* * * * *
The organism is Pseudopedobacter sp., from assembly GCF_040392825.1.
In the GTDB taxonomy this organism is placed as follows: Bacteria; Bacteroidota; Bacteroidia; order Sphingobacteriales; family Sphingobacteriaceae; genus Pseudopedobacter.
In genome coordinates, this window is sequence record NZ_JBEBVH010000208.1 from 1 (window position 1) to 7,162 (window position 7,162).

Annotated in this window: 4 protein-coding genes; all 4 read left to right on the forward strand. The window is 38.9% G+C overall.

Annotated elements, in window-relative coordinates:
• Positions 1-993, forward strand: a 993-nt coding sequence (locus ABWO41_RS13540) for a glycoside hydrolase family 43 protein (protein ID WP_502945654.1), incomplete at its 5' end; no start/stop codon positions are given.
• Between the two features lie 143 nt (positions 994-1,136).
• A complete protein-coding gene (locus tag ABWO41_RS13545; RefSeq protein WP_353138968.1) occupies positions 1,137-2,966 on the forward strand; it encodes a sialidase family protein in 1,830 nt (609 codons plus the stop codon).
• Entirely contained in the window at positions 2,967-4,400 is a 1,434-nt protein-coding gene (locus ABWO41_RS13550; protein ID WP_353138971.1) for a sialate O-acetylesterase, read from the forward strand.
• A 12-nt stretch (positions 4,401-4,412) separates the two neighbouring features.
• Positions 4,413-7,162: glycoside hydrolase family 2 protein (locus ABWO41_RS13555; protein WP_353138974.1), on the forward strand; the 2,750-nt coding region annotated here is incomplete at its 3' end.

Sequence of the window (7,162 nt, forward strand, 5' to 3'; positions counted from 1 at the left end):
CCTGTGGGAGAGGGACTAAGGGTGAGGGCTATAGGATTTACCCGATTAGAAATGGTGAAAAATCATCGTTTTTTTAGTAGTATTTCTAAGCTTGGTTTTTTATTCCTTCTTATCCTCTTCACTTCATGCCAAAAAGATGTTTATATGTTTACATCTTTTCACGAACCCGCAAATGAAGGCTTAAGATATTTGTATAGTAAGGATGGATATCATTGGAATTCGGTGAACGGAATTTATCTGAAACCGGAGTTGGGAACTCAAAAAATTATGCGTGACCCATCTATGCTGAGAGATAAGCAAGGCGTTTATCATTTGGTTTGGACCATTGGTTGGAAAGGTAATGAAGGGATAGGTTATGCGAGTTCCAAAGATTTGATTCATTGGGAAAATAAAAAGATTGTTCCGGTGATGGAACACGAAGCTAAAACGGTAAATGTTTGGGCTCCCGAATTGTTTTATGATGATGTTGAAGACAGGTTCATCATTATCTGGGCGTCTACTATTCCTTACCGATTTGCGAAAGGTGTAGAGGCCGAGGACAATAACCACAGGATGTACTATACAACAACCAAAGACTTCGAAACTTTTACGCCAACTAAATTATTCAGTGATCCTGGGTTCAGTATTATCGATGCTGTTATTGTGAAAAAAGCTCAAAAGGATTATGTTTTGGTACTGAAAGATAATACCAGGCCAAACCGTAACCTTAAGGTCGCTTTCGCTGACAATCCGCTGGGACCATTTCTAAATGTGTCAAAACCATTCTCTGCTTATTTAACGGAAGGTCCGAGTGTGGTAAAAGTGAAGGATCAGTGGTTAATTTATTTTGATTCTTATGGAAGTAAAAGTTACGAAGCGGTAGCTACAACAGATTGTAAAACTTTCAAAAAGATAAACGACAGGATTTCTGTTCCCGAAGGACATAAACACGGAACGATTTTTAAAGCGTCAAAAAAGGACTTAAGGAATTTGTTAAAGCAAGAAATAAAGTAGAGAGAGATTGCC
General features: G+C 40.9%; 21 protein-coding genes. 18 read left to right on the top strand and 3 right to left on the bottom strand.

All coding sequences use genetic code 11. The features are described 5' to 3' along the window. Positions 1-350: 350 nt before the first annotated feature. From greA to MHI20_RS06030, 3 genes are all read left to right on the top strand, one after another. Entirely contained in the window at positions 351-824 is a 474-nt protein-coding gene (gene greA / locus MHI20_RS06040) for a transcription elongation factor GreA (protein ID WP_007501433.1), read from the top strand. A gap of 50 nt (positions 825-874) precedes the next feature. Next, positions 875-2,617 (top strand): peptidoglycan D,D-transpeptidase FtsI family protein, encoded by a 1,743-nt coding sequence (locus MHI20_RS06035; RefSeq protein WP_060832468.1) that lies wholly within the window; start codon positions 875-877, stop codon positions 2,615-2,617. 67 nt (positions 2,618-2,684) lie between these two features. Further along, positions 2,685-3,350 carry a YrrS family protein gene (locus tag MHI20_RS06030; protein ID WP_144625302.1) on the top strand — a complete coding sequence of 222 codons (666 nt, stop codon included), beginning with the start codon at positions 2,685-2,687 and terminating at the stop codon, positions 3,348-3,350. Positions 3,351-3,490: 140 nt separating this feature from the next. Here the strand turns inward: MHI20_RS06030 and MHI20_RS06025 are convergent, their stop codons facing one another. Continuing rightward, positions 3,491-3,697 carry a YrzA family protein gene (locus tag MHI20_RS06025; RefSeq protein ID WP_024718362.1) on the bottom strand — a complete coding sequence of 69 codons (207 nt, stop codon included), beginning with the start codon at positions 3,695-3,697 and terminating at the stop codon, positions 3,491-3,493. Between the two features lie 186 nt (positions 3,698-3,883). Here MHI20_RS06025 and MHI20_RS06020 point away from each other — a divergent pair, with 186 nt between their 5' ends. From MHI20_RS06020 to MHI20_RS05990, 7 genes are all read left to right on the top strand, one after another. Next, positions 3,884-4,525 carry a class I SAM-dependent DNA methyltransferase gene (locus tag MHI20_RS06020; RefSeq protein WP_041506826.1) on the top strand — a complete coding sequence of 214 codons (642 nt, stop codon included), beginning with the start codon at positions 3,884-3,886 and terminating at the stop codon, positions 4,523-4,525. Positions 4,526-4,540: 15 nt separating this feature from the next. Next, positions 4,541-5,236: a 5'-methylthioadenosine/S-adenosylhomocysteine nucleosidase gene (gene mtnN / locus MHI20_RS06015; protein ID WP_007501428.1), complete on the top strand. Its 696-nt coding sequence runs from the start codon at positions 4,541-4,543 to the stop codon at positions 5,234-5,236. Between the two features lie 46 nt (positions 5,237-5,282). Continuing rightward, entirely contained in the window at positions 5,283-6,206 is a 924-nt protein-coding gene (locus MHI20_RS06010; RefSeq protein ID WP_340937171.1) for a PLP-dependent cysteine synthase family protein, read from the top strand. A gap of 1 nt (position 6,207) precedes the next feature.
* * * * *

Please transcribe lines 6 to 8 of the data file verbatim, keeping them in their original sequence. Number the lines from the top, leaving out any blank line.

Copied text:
• Positions 1-993, forward strand: a 993-nt coding sequence (locus ABWO41_RS13540) for a glycoside hydrolase family 43 protein (protein ID WP_502945654.1), incomplete at its 5' end; no start/stop codon positions are given.
• Between the two features lie 143 nt (positions 994-1,136).
• A complete protein-coding gene (locus tag ABWO41_RS13545; RefSeq protein WP_353138968.1) occupies positions 1,137-2,966 on the forward strand; it encodes a sialidase family protein in 1,830 nt (609 codons plus the stop codon).